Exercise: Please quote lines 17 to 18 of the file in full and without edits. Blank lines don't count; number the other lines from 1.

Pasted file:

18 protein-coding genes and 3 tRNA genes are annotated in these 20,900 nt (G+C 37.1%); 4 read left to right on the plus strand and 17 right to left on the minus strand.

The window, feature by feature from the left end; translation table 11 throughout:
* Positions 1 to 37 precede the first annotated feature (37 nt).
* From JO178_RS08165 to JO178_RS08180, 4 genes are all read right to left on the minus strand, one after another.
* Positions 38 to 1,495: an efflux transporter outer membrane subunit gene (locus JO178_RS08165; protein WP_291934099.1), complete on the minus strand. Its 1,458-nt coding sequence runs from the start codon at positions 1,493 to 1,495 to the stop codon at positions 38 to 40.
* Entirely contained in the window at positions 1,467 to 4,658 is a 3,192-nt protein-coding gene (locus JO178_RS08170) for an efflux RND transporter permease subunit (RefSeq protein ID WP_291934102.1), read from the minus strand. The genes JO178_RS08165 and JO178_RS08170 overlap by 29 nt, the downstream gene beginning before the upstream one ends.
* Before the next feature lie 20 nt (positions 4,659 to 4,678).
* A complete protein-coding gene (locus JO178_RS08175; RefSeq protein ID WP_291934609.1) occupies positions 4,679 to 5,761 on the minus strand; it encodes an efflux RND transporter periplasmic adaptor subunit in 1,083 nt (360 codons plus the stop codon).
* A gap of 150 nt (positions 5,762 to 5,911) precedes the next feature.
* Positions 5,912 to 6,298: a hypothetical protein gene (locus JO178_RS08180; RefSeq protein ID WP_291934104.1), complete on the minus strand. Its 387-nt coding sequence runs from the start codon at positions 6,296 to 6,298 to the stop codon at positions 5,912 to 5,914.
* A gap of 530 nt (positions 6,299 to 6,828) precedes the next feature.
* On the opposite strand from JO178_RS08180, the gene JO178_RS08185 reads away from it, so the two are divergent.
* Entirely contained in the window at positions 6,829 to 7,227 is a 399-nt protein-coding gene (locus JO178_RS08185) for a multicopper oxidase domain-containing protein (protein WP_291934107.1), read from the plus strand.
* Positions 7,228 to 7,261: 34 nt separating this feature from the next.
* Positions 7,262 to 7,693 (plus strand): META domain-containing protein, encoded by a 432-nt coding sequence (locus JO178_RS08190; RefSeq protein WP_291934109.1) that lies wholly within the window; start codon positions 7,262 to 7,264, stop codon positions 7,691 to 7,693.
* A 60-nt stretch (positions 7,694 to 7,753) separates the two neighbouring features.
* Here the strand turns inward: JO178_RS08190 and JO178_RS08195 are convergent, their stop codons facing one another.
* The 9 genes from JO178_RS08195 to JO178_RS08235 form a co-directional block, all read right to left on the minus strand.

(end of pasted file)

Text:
* Here the strand turns inward: JO178_RS08190 and JO178_RS08195 are convergent, their stop codons facing one another.
* The 9 genes from JO178_RS08195 to JO178_RS08235 form a co-directional block, all read right to left on the minus strand.